Monday, December 28, 2009

Red Lanterns

It rained during Jia Li's wedding.  But her old uncle told her this was a good omen and that her married life would be lucky.  Her mother, certainly hoped this was true.

~posting from Chiang Mai where the newly weds have joined us. They are radiant.

Monday, December 21, 2009

My Daughter Weds

My daughter Leigh and her honey Scott the night before they wed. 
We are sending off our best wishes.

Koh Samui, Thailand
Dec. 19, 2009

My dear friends,
I have been so busy for the last few weeks getting ready for my daughter's wedding.  Friends and Family from all over the world have assembled here in Thailand to celebrate her marriage to Scott Powrie.  Today we are lounging around lazily and beginning to share photos.  My two sister in laws provided some of these. Tomorrow we head north to Chiang Mai where I hope to get my hands into some plaster and paint quickly.

Sunday, December 6, 2009

Gods and Generals At The Door

Li Li thought she had very good fortune to work at a residence where mighty gods and legendary generals stood at attention guarding her courtyard.  Even though they were painted on red paper and and then glued on with yesterday's left over rice paste, she felt protected.  She felt safe, even from Merchant Huang, who had made his intentions for her quite obvious.

Monday, November 30, 2009

A Full Moon and A Red Thread

Dear Friends,
I fear I concluded the story of my boy with the red ball too abruptly. My last night in Pong Yaeng came quickly and I was in a hurry to notify my family of a discovery.

Sunday, November 29, 2009

Red Ball III

The boy, Little Red, traded in his ball for a broom. His ball had been recycled many times transforming itself into a helmet, then a bucket, a slingshot and finally a bicycle's tire patch. It was the eye shaped patch, the unmistakable color of a faded red rubber ball, glued to the back tire of his mother's bicycle, that quickened my heart and made me realise that I had hired his mother to be my parttime house keeper.

~my last night in Pong Yaeng

Wednesday, November 25, 2009

The Red Ball II

A Giant Leap Forward

When Little Qui stepped over the threshold of her new home she had no idea what a grand adventure she had begun.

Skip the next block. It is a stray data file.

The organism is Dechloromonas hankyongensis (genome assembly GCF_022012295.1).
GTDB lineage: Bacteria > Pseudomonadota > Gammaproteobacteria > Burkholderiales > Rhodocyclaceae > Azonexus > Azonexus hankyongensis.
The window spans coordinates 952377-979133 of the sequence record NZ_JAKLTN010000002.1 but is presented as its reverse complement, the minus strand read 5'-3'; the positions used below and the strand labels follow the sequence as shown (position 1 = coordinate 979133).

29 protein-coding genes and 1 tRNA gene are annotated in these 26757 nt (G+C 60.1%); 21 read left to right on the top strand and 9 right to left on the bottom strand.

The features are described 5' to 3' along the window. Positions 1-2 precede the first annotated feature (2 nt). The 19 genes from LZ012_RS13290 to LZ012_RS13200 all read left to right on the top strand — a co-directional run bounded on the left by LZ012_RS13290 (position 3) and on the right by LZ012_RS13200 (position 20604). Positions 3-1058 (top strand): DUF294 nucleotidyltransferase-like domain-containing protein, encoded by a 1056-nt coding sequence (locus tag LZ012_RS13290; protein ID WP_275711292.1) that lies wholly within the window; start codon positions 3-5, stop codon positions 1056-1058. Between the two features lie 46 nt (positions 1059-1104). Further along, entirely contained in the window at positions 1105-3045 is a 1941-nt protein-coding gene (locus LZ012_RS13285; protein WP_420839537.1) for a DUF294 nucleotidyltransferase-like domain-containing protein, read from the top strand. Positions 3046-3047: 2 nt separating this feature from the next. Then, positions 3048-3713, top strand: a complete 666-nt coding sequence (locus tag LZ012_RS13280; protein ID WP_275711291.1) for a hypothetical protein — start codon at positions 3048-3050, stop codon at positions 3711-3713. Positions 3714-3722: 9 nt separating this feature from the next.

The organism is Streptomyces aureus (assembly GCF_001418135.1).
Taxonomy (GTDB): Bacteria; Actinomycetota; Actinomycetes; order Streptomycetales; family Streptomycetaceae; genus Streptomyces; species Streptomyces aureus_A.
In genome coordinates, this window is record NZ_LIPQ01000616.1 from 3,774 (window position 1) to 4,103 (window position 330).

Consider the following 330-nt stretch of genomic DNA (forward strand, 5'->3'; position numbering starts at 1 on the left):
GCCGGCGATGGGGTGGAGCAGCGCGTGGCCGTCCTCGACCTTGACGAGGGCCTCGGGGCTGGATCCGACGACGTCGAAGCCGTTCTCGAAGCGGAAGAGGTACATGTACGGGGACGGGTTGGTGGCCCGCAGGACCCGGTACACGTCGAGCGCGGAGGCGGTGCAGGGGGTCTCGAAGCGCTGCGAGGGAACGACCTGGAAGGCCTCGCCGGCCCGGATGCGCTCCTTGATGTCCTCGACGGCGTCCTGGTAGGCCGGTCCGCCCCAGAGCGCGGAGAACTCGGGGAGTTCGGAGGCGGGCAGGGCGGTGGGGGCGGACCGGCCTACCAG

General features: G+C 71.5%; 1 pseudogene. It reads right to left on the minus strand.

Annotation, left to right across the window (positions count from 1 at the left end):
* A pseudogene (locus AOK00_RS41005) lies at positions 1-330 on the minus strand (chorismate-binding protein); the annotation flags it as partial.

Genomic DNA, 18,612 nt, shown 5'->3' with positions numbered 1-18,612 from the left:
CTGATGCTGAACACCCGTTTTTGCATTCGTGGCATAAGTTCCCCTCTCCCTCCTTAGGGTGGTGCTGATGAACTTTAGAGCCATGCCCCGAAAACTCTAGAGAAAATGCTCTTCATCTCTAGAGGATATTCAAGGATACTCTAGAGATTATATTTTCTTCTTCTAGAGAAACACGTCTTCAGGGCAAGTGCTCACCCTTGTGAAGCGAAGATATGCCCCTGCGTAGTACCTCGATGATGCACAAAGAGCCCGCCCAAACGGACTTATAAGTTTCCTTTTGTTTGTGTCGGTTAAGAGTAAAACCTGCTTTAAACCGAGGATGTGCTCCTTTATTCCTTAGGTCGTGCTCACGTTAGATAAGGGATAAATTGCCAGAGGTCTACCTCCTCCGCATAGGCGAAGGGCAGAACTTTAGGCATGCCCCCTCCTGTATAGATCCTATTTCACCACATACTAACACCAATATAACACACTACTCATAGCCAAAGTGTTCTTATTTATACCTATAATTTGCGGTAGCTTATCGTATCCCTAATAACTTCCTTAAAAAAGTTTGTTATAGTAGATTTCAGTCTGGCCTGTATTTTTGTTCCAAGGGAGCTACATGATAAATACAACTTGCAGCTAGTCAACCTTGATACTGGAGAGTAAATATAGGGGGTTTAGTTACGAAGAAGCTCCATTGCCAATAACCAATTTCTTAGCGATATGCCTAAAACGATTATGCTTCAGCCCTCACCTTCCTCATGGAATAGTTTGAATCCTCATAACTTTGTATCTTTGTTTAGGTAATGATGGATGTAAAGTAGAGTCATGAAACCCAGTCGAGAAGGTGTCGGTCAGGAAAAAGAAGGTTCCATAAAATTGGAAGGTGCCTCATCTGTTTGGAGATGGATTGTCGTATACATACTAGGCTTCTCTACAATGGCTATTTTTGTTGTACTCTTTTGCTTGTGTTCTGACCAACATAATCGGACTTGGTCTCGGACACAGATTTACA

Red Ball II
~ I saw him! I was at the bicycle shop across the street from the Primary school when it let out at 2:45. I feared I might not recognize him. But in the time it took to blink, There he was. You cannot miss him. But I must continue first....

Tuesday, November 24, 2009

The Red Ball I

Shiao Lu Buys Rice

Granny sent Shiao Lu to the market to buy rice. She gave him four kwai and told him there was no extra for a red bean icy.

~~Dear Fiends,
I am posting from Northern Thailand where I have a second home. Tonight I went to the Post Office for dinner. In our town the Post Master also runs a small restaurant and bar to the side of the stamp counter. Thus, his establishment is called, The Post Bar. As is my habit each time I come here, I stop to see Kuhn Aong and to pick up any mail that has come for me. There has never been a letter, not one in three years, but it is an excuse to say hello and to catch up on what is happening in town. He is also witness to a relationship I have with a small boy in this village. No one knows much about him as he is most likely the child of an undocumented Burmese refugee. There are a large number here, but he also may be from the hill tribes of Hmong and Karen. No one knows.

Sunday, November 22, 2009

She Grows Paprika

This painting has no story and yet many tales. It isn't finished. I returned to my home in Northern Thailand two days ago and was pleased to find this on my easel. I started it a year ago and completely forgot about it. It is of a girl who lives across the valley. She carries her brother on her back to and from the fields where she and her mother tend Paprika plants. I have watched this trio for three years now and have many stories about their comings and goings. I watch them from my studio. They cannot see me.

~~from the hills of Pong Yaeng, Mae Rim, Chiang Mai~~~Northern Thailand

Friday, November 20, 2009

Going Home

Deng Zi Mei was pleased she had sold everyone of her Granny’s cabbages. Her last one went to Lao Bao for dumplings.

~~Dear Ones,
I have been in Zhong Shan and Hong Kong this past week working. While in China, it is hard for me to blog and this trip, the weather was freezing cold and seemed more so because in Southern China the buildings aren't heated. I woke up in the morning and could see my breath while still in bed!

Tonight though, I am in Taiwan. As soon as I step off the plane my pores fill up with the musty humidity of home mixed with a tinge of sesame oil. It is the aroma of home(some would call it stinky) but to me it is the most wonderful smell.